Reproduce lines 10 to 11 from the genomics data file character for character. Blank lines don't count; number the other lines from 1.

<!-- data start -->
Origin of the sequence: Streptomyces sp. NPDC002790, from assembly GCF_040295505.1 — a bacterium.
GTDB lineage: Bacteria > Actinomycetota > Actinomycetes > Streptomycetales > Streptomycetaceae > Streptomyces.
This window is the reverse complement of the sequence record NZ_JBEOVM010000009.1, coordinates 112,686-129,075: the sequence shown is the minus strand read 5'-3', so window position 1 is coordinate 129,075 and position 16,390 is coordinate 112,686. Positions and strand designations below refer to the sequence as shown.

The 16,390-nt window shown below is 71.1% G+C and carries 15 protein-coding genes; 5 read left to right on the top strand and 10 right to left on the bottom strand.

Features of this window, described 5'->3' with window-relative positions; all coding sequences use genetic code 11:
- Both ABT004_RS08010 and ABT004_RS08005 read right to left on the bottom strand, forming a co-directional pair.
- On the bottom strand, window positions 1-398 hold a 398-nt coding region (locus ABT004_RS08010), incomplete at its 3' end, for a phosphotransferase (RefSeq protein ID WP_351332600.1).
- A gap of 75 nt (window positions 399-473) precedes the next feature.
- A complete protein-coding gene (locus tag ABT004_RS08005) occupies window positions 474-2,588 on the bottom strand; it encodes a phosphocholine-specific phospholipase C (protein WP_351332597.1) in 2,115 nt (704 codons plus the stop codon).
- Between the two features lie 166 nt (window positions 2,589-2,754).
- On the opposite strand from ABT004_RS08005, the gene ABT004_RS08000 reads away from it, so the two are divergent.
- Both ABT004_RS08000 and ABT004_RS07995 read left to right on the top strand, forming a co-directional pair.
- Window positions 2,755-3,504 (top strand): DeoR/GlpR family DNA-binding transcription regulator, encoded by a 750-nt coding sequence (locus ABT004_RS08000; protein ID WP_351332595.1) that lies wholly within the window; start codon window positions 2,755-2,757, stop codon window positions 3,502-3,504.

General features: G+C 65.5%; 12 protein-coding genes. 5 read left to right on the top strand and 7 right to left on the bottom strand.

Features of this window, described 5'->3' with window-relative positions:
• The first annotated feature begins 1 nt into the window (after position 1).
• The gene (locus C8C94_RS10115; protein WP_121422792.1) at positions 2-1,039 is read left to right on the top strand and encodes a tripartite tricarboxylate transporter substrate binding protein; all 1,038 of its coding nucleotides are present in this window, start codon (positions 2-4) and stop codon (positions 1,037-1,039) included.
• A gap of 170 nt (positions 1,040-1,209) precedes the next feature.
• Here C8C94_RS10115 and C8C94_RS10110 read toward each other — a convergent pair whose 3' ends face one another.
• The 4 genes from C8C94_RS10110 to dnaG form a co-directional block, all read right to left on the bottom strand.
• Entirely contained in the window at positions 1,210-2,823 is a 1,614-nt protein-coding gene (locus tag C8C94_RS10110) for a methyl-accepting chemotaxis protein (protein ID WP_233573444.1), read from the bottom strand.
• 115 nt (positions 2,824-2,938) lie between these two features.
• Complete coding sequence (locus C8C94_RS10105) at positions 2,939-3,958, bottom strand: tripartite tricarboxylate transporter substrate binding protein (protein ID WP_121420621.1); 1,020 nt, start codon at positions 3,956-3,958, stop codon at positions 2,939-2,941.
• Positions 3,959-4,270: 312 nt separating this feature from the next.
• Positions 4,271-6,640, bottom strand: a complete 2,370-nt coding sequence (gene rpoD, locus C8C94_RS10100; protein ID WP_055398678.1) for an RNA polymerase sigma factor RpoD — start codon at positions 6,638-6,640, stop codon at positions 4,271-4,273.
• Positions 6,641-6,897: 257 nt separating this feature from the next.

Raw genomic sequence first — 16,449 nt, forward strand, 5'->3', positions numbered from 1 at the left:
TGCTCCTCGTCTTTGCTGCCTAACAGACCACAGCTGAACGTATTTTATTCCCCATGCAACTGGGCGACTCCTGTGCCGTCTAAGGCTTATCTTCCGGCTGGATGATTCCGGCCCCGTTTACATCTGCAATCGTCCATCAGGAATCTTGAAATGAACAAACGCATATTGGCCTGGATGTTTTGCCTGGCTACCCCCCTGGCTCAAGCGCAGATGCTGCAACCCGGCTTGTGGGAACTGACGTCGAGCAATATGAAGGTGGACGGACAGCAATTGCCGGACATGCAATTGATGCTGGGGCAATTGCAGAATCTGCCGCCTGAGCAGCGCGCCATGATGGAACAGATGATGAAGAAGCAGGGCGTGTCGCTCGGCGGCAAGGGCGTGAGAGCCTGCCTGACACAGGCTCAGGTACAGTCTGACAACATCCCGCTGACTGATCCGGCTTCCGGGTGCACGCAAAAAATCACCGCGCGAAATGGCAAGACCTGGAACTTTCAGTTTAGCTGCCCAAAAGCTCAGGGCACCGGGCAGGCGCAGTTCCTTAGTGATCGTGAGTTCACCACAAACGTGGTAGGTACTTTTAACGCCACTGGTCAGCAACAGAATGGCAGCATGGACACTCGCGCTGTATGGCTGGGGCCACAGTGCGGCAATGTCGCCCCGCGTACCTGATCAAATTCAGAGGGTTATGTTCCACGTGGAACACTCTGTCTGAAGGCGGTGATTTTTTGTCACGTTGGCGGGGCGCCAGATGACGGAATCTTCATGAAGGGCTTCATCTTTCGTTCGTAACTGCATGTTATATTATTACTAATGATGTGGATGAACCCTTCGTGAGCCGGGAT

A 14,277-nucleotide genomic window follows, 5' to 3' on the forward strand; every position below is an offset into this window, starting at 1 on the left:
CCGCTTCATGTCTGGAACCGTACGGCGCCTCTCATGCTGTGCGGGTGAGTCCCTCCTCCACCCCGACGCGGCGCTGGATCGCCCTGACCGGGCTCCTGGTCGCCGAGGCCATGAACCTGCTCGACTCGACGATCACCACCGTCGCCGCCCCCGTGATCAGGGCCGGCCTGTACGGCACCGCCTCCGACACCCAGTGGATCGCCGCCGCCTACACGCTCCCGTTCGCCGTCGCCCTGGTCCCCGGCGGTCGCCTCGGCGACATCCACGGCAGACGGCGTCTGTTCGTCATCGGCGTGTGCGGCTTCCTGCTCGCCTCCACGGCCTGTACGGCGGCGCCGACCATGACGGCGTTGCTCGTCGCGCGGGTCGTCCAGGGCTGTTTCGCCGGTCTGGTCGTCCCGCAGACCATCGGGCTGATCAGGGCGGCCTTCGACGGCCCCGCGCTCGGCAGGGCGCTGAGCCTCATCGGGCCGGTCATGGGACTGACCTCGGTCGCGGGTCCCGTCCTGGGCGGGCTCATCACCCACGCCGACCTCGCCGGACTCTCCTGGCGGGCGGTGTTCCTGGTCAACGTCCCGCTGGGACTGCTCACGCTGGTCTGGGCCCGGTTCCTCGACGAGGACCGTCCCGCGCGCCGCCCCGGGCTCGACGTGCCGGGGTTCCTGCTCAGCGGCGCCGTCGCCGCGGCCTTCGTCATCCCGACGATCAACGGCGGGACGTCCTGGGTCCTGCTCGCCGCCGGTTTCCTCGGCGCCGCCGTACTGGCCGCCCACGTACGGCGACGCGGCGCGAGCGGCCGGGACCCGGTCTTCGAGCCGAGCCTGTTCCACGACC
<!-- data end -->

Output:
- Between the two features lie 166 nt (window positions 2,589-2,754).
- On the opposite strand from ABT004_RS08005, the gene ABT004_RS08000 reads away from it, so the two are divergent.